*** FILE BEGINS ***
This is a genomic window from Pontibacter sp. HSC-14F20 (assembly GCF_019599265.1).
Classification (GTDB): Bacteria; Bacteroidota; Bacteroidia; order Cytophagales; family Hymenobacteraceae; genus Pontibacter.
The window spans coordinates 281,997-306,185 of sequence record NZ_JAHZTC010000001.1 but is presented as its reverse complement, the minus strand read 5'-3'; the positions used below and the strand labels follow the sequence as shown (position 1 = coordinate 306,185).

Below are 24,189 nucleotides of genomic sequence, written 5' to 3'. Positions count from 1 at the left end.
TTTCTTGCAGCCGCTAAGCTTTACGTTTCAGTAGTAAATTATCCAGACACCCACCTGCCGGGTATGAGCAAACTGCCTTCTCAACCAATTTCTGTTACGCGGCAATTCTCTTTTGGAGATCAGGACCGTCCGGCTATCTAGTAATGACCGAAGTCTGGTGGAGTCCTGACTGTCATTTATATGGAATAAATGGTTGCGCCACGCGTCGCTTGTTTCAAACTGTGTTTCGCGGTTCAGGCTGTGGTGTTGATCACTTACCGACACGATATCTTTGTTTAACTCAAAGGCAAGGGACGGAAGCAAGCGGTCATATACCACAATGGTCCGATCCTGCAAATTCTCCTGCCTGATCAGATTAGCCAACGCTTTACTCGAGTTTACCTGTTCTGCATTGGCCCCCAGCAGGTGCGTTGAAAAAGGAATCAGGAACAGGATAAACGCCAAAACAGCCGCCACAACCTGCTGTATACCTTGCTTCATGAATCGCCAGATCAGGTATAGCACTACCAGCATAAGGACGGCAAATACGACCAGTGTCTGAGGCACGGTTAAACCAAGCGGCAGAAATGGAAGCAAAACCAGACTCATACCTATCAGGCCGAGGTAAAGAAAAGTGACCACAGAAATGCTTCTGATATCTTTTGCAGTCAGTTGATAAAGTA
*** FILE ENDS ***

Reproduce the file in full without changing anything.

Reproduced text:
This is a genomic window from Pontibacter sp. HSC-14F20 (assembly GCF_019599265.1).
Classification (GTDB): Bacteria; Bacteroidota; Bacteroidia; order Cytophagales; family Hymenobacteraceae; genus Pontibacter.
The window spans coordinates 281,997-306,185 of sequence record NZ_JAHZTC010000001.1 but is presented as its reverse complement, the minus strand read 5'-3'; the positions used below and the strand labels follow the sequence as shown (position 1 = coordinate 306,185).

Below are 24,189 nucleotides of genomic sequence, written 5' to 3'. Positions count from 1 at the left end.
TTTCTTGCAGCCGCTAAGCTTTACGTTTCAGTAGTAAATTATCCAGACACCCACCTGCCGGGTATGAGCAAACTGCCTTCTCAACCAATTTCTGTTACGCGGCAATTCTCTTTTGGAGATCAGGACCGTCCGGCTATCTAGTAATGACCGAAGTCTGGTGGAGTCCTGACTGTCATTTATATGGAATAAATGGTTGCGCCACGCGTCGCTTGTTTCAAACTGTGTTTCGCGGTTCAGGCTGTGGTGTTGATCACTTACCGACACGATATCTTTGTTTAACTCAAAGGCAAGGGACGGAAGCAAGCGGTCATATACCACAATGGTCCGATCCTGCAAATTCTCCTGCCTGATCAGATTAGCCAACGCTTTACTCGAGTTTACCTGTTCTGCATTGGCCCCCAGCAGGTGCGTTGAAAAAGGAATCAGGAACAGGATAAACGCCAAAACAGCCGCCACAACCTGCTGTATACCTTGCTTCATGAATCGCCAGATCAGGTATAGCACTACCAGCATAAGGACGGCAAATACGACCAGTGTCTGAGGCACGGTTAAACCAAGCGGCAGAAATGGAAGCAAAACCAGACTCATACCTATCAGGCCGAGGTAAAGAAAAGTGACCACAGAAATGCTTCTGATATCTTTTGCAGTCAGTTGATAAAGTA